Postby littlebird » Wed Mar 13, 2013 10:32 pm

Quickfoot wrote:. Make sure you have all recent security patches installed, that you are running the latest version of your browser, *don't* allow your browser to save your passwords, and don't use the same password at more than one place. Don't install pirated applications or use warez / P2P sharing applications and disable Java and Flash plugins. .


As I get older, I don't feel I am, will be able to, or are willing to, stay on top of these and future security demands. So I do my financial management the old-fashioned way. It's true that someone can hack in to my bank's records, but then it wouldn't be my fault for not having updated something and I would expect to be made whole.
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Re: Today's Internet Security, Do you still feel safe?

Postby grabiner » Wed Mar 13, 2013 11:17 pm

EagertoLearnMore wrote:I believe that the security of personal information is compromised in brick and mortar just as easily. For example, look at all the personal information that is contained in health records. Most doctors, dentist, labs, and insurance companies have social security numbers, birth dates, etc. An incredible (and constantly changing) number of people have full access to this information daily in the course of their jobs. It is incredibly easy to take the information for their own use or sell it.


And the majority of identity theft is not even committed offline there, but by family members. Your mother, ex-spouse, and son probably know your name, address, SSN, birthdate, employer, and several of your account numbers.
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Re: Today's Internet Security, Do you still feel safe?

Postby VictoriaF » Wed Mar 13, 2013 11:48 pm

Karamatsu wrote:I think anyone who feels safe isn't paying attention.


Internet security is about risk. If you know how to harden your computer and Internet environment to reduce risk at a reasonable cost and in reasonable time, do it. There are four general ways to respond to risk:
1. Risk mitigation, i.e., reducing risk by implementing various countermeasures.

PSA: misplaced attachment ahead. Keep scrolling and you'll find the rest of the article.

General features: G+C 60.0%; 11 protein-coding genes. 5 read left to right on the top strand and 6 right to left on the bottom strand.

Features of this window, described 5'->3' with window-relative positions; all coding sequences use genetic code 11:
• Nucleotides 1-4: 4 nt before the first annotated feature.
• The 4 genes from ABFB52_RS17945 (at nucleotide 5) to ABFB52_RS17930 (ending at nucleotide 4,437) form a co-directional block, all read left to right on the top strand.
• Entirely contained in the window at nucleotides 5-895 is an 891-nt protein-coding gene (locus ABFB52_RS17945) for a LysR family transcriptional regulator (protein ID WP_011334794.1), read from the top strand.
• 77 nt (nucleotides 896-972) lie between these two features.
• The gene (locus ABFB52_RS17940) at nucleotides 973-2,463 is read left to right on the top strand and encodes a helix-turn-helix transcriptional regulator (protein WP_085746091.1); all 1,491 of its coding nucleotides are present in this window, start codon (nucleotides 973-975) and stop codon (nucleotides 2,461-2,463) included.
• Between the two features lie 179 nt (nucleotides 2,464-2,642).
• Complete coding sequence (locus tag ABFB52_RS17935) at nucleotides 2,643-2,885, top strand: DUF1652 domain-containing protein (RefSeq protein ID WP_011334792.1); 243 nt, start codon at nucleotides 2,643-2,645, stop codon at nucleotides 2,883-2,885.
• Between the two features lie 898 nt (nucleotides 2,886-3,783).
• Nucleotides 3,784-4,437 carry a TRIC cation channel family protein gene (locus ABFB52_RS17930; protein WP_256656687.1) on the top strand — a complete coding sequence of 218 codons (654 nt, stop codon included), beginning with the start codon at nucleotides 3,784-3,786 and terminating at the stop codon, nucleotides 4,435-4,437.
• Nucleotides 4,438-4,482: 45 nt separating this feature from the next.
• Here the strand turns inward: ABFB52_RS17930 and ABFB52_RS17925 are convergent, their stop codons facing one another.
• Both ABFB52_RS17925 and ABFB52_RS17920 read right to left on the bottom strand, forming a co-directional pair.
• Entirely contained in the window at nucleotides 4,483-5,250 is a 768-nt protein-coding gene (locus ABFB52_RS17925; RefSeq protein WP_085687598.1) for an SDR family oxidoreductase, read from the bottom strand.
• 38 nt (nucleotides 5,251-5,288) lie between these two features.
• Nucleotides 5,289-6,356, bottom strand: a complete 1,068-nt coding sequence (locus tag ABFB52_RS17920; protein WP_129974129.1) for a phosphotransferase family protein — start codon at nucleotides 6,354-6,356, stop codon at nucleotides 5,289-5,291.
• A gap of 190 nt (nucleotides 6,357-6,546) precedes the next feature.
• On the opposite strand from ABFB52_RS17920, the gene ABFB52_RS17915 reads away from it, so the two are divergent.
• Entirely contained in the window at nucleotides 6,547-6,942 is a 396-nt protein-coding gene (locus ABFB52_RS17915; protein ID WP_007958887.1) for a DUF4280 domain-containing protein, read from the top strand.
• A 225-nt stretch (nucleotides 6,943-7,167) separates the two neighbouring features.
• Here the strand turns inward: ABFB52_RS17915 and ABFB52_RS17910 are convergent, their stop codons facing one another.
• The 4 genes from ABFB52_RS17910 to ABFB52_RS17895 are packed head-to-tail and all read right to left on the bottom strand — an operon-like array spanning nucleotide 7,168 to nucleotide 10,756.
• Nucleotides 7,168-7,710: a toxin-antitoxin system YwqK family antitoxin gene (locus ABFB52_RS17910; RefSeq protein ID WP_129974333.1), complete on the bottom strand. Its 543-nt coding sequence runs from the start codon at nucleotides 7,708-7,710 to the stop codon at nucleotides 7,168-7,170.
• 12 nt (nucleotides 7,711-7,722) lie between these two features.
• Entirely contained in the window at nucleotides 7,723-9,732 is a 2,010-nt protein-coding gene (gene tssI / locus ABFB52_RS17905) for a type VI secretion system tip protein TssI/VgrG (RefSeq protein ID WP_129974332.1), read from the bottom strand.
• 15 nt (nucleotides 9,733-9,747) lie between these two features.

2. Risk transfer, e.g., buying insurance products or hiring someone who would assume the risk.
3. Risk avoidance, e.g., not using certain Internet products and services.
4. Risk acceptance, i.e., knowing that all reasonable measures have been taken, and some risk still remains.

Feelings unsafe is not a legitimate risk response.

Victoria
Last edited by VictoriaF on Thu Mar 14, 2013 12:11 am, edited 3 times in total.
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Re: Today's Internet Security, Do you still feel safe?

Postby Peter Foley » Thu Mar 14, 2013 12:10 am

While I realize that one should take precautions, when I was working I had over twenty different usernames and passwords for various systems access- many of the passwords had different requirements for numbers,symbols,caps, non caps, reuses of prior passwords etc. Some had to be updated monthly, others bi-monthly and a couple twice a year. While I now have fewer than twenty, it is still a lot to keep track of.

No, I do not feel safe.
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Re: Today's Internet Security, Do you still feel safe?

Postby coolguy954 » Thu Mar 14, 2013 12:57 am

pay for a VPN problem solve
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Re: Today's Internet Security, Do you still feel safe?

Postby Epsilon Delta » Thu Mar 14, 2013 1:22 am

Quickfoot wrote:
Banks and other businesses in the identity theft industry are continually, retroactively, declaring parts of my life to be private, first in was the SSN which was posted on bulletin boards and the outside of envelopes and so was not, and never again can be, private. Then it was my birthday, then my address, and my telephone number, and my pets name. Next it'll be my name and I'll have to go by a pseudonym.


The secure thing to do is pick the questions (most places have them in drop downs) but enter false answers. You have to remember what you entered but it protects you from social engineering, google, and angry ex spouses / significant others.

Thats a work around for "security questions" but that's not the biggest problem.

1) At best this goes back to the bank being unsafe and requiring the customer to have an armed guard. In any case encouraging customers to lie to you does not seem like a good idea, particularly as lying to a bank while opening an account is a money laundering offense. Some of these questions are to establish identity and not just for "security" questions.

2) In many case institutions I have had no prior relationship with use this type of information to "confirm" identity, many institutions assume anyone who knows your SSN is you.* Thats all that is needed to open an account in your name. Making up cute answers to security questions does not help.

3) In many case institutions will reset passwords based on this type of publicly available information. It does not matter how hard your security questions are, since they are not the low hanging fruit.

* I wonder how they avoid psychosis, since they know thousands of SSN and must logically be thousands of people.